Single-Application Sharing with Terminal Server


This article describes how to set up a Terminal Server and Terminal Server Client for single-application sharing. With single-application sharing, the user clicks a shortcut icon (or the shortcut executes in a logon script, startup group, and so on) that launches the Terminal Server Client; automatically logs the user, and launches a single application, with no accompanying desktop. When the user exits the application, the Terminal Server Client session terminates.

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Administrators may want to create an environment for single-application users using Terminal Server and the Terminal Server Client. It is possible to create a startup environment in which every user connecting to a particular Terminal Server logs on automatically and/or runs a common, single application. It is also possible to define multiple connections on a Terminal Server so that one connection supplies one application, and another connection supplies another application. User Manager may also be used to specify a single application for a specific user.

There are two general areas on which the administrator must focus to be able to set up a Terminal Server and Terminal Server Client for single- application sharing. First, determine the environment.

  1. Determine whether you want users to:

    1. Specify a unique username and password at logon.
    2. Log on with a predefined username, and required to specify a password.
    3. Log on with both a predefined username and password.
    4. All use the same account and password (as might be true for anonymous access).
  2. Determine whether you want users to:

    1. Run a single application.
    2. Some users to run a single application and others to get a normal desktop.
    3. Some users to run one application, others to run a separate application, and others to get a normal desktop.
    4. Most users to get a normal desktop but individual users to run single applications.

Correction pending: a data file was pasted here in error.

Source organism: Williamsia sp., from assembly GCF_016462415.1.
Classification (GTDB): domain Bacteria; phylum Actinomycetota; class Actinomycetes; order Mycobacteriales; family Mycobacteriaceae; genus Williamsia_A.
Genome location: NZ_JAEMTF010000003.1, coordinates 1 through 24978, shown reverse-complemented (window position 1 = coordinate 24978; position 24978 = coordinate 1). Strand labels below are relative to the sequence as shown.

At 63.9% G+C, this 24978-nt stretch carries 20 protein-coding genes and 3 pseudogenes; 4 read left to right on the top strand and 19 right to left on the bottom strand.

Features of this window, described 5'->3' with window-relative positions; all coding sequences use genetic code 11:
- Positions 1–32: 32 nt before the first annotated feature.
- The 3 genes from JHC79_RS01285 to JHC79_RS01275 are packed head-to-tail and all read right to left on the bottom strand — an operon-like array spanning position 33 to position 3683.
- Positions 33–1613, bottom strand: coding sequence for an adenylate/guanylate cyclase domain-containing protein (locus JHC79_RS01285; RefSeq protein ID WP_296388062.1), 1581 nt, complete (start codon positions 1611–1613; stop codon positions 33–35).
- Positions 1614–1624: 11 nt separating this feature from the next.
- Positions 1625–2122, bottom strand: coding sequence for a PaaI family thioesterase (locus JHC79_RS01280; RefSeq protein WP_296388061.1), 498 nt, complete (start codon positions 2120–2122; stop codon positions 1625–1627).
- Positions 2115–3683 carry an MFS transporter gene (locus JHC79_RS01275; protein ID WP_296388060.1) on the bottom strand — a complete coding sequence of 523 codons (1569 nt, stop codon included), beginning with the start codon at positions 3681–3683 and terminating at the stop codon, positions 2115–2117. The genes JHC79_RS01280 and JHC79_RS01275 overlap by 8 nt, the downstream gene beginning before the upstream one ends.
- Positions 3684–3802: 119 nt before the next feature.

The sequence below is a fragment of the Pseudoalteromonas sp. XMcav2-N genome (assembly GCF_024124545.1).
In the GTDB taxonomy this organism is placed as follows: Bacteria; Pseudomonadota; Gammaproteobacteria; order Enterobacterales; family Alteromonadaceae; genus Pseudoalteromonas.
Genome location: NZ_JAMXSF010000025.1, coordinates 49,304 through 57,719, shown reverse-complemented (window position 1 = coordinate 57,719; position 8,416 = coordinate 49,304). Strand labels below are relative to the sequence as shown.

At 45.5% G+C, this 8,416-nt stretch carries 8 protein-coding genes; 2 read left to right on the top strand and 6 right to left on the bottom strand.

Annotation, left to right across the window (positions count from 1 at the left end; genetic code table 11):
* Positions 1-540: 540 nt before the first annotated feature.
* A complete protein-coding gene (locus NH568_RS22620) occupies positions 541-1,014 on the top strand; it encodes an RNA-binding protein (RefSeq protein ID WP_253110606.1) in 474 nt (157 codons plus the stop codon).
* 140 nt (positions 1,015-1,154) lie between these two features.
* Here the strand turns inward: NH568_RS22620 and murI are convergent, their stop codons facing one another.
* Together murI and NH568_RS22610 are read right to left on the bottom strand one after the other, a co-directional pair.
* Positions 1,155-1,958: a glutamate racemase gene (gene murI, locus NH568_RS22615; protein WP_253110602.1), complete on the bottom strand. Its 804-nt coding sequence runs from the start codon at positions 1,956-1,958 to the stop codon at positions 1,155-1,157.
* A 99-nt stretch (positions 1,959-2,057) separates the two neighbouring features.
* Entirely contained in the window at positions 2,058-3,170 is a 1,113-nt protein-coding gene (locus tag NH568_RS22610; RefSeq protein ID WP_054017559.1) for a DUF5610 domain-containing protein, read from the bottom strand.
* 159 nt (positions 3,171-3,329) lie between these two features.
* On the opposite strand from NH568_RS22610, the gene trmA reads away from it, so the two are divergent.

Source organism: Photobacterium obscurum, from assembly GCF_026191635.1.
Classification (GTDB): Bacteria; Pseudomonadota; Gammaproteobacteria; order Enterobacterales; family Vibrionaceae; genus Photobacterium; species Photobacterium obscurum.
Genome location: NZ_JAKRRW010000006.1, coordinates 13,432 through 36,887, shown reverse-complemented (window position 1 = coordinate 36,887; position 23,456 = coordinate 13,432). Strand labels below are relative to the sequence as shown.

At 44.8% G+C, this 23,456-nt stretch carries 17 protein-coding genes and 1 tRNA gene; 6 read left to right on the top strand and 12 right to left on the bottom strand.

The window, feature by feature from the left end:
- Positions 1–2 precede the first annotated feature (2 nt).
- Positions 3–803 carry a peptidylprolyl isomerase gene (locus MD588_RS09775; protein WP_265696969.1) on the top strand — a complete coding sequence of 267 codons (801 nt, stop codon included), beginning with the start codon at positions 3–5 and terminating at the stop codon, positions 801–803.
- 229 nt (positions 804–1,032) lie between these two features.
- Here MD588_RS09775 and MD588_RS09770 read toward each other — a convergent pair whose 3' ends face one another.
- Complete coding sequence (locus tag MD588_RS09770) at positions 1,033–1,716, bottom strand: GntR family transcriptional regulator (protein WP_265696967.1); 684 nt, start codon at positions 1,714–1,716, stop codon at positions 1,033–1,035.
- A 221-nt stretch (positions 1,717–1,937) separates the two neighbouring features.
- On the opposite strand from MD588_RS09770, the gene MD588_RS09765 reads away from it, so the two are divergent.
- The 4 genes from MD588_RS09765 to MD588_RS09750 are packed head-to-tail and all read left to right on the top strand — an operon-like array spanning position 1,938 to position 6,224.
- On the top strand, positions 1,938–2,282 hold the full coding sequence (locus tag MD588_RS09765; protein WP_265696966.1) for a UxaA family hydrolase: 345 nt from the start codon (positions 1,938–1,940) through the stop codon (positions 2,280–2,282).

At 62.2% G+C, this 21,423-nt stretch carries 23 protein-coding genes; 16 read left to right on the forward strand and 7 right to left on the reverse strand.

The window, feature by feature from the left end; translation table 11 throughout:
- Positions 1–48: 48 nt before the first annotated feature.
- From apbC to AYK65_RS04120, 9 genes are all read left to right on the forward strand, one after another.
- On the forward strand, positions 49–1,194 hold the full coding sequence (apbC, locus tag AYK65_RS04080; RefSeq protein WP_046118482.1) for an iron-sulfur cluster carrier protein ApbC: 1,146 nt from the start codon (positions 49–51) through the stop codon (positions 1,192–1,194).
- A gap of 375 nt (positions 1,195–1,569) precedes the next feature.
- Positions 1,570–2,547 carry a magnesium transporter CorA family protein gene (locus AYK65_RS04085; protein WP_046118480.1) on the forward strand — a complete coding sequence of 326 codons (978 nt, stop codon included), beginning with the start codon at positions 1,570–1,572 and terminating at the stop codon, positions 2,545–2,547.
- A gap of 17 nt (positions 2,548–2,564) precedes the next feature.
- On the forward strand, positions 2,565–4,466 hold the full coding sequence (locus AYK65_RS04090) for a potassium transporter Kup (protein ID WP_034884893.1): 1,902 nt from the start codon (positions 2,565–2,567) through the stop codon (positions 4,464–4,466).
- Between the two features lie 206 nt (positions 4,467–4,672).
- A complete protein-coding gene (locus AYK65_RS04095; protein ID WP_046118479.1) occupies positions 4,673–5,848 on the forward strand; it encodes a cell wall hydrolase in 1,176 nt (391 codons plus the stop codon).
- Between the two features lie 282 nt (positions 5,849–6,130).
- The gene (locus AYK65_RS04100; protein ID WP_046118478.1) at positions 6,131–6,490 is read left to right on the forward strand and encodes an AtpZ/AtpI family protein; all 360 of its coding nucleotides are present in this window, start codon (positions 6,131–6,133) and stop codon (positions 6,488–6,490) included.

The second area of focus is that the administrator needs to be familiar with the tools and their options.

  1. Connection Configuration One connection is defined by default - rdp-tcp. This is the RDP protocol being encapsulated within TCP. If you add a second network adapter, you can define a second connection (also using the rdp-tcp protocol/transport). Only one connection can be defined per network adapter.

    If you examine the advanced properties of the connection, you will see that you can specify the following for that connection:

    1. A username to automatically use.A password to automatically use.A domain to automatically log on to.An initial program to run.
    These options can be used separately or together. They will affect every user who connects using this defined connection. Specifying all these options would create an environment in which all users would automatically log on with this username and password into this domain and would run this single application. When the user exits the application, the client session terminates.
  2. User Manager Terminal Server's User Manager allows specific user configurations. Open a user account and then press the CONFIG button. The options here will look very similar to those in Connection Configuration, and they work the same way. With configuration options, you can specify an automatic logon and a single application that the user will run.

    If you create both Connection Configuration options and User Manager options for autologon and/or an initial program, the Connection Configuration settings always override those set in User Manager. This means that if you want to specify options in Connection Configuration and also create configurations for specific users in User Manager, you will need to install at least two network adapters; define a configuration for each adapter in Connection Configuration; use one defined connection for general connections and modified User Manager accounts; and use the other defined connections and its options for autologon/single-application launching.